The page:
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Knowing that Carlene was all right, Aliss sat down in the ruby chair. Hugh sat at the edge of the sofa closest to her, leaning forward, forearms on his knees, hands wringing.
The numb feeling lingered as Aliss’s mind settled. She gazed at Hugh, recalling more of him, how his manner and the squint of his eye when challenged or riled had always made him seem older. She pictured the first time he shaved his head, when she’d watched each razor stroke marveling at how fierce he looked, and how much stronger. She was drawn to the weight it added to his charm. When they made love afterward, she’d imagined him calmer, more observant of her self-sufficiency and desire to please, but his practicality and intensity remained strongest, drawing her closer, yet confusing her attempts at resolve. He was the same Hugh she’d befriended, trusted and come to love. In the present, he was no different, confusing her again.
In her mind, she heard him say, “You’re the most important thing in the world to me,” before that voice fell away and she realized he was speaking now.
“What’s the last thing you remember?”
She considered the question longer than necessary because it didn’t make immediate sense. “Today?”
Hugh leaned toward her with a pained look. “I asked what you remembered from before you left. Haven’t you been listening?”
With memories hopscotching back in dribs and drabs, she appreciated the buffering numbness, aware of wanting to please Hugh up to a point, not because he knew things about her life that she’d forgotten, but because she remembered loving him, having the strong sense that he deserved to be cared for, too.
He sat up and spoke slower. “I know this is hard. We’ve both been through a lot. You’ve got to understand how long I’ve been trying to keep you safe … making sure you could stay. When you stopped recognizing me, I was determined to hang around, like a ghost, until you knew me again.” He pulled his hands over his face. “I was a minute or so behind the path you took, afraid you ended up … well,” he breathed in deep, “you landed here, thank goodness. And that man who followed you… I haven’t seen him since. I took care of things that night, went home to check the business and set things up so I could be away for long chunks of time. When I got back the next morning, you’d forgotten me somehow, wouldn’t buzz me in.”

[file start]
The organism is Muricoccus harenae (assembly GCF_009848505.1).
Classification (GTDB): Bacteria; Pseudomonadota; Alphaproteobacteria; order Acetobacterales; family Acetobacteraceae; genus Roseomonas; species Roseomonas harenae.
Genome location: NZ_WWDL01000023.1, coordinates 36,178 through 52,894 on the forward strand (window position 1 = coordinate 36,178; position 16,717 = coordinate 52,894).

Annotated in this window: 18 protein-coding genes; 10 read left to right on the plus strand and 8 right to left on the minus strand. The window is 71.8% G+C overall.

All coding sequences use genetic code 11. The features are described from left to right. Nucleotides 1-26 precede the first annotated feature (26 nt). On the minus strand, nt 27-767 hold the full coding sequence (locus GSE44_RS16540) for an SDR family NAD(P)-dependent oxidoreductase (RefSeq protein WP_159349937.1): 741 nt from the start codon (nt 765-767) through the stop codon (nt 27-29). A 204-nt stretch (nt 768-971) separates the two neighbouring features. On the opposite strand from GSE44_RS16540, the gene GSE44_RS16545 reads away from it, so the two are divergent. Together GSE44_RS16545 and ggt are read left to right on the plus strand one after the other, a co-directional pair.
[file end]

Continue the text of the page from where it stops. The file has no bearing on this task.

Aliss recalled his computer business, something about software and services that seemed complicated to her. Except for his idea that someone had followed her, she let the rest evaporate.
She knitted her brow and strained for the right question. “Where am I?”
His face relaxed. “Not at home.”
Some of Aliss’s energy returned as she contemplated this. Looking around the room for some difference to become apparent, she remembered the book of photos she’d flipped through at breakfast. “No,” she said. “That doesn’t make sense. I couldn’t just take over someone else’s life.”
“Right,” he said. “But you got here …” his voice became tinged with nervousness, “you got here just after … this world’s Aliss died.”
Aliss was speechless for thirty seconds, then gasped something unintelligible.
He reached over and took her hand.
She began to lower a thick internal veil. “This all has to stop,” she said. “I don’t want to hurt you, but I think you should leave.”
Hugh measured his words. “You don’t know what you’re saying. I’ve taken care of a lot of this, but it’s time you knew, so we can move on from this point — together. We are supposed to be together.”